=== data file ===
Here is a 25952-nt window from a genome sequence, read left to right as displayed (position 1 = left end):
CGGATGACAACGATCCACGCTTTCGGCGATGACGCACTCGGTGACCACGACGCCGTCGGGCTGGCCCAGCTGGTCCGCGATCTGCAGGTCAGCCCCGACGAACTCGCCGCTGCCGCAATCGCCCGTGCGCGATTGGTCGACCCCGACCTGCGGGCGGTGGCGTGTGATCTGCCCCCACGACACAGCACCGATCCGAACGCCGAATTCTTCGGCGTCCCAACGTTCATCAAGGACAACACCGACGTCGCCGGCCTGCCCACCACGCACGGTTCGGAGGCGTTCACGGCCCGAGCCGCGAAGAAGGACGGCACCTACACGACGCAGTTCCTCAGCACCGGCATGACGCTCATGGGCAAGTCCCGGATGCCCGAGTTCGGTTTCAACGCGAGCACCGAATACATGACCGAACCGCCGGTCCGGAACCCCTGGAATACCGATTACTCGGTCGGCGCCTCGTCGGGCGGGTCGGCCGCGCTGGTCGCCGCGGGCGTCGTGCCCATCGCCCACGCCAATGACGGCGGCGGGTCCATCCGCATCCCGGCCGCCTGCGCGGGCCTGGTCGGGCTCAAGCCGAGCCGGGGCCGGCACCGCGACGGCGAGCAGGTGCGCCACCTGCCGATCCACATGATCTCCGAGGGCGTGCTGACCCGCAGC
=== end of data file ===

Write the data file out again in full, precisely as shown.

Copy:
Here is a 25952-nt window from a genome sequence, read left to right as displayed (position 1 = left end):
CGGATGACAACGATCCACGCTTTCGGCGATGACGCACTCGGTGACCACGACGCCGTCGGGCTGGCCCAGCTGGTCCGCGATCTGCAGGTCAGCCCCGACGAACTCGCCGCTGCCGCAATCGCCCGTGCGCGATTGGTCGACCCCGACCTGCGGGCGGTGGCGTGTGATCTGCCCCCACGACACAGCACCGATCCGAACGCCGAATTCTTCGGCGTCCCAACGTTCATCAAGGACAACACCGACGTCGCCGGCCTGCCCACCACGCACGGTTCGGAGGCGTTCACGGCCCGAGCCGCGAAGAAGGACGGCACCTACACGACGCAGTTCCTCAGCACCGGCATGACGCTCATGGGCAAGTCCCGGATGCCCGAGTTCGGTTTCAACGCGAGCACCGAATACATGACCGAACCGCCGGTCCGGAACCCCTGGAATACCGATTACTCGGTCGGCGCCTCGTCGGGCGGGTCGGCCGCGCTGGTCGCCGCGGGCGTCGTGCCCATCGCCCACGCCAATGACGGCGGCGGGTCCATCCGCATCCCGGCCGCCTGCGCGGGCCTGGTCGGGCTCAAGCCGAGCCGGGGCCGGCACCGCGACGGCGAGCAGGTGCGCCACCTGCCGATCCACATGATCTCCGAGGGCGTGCTGACCCGCAGC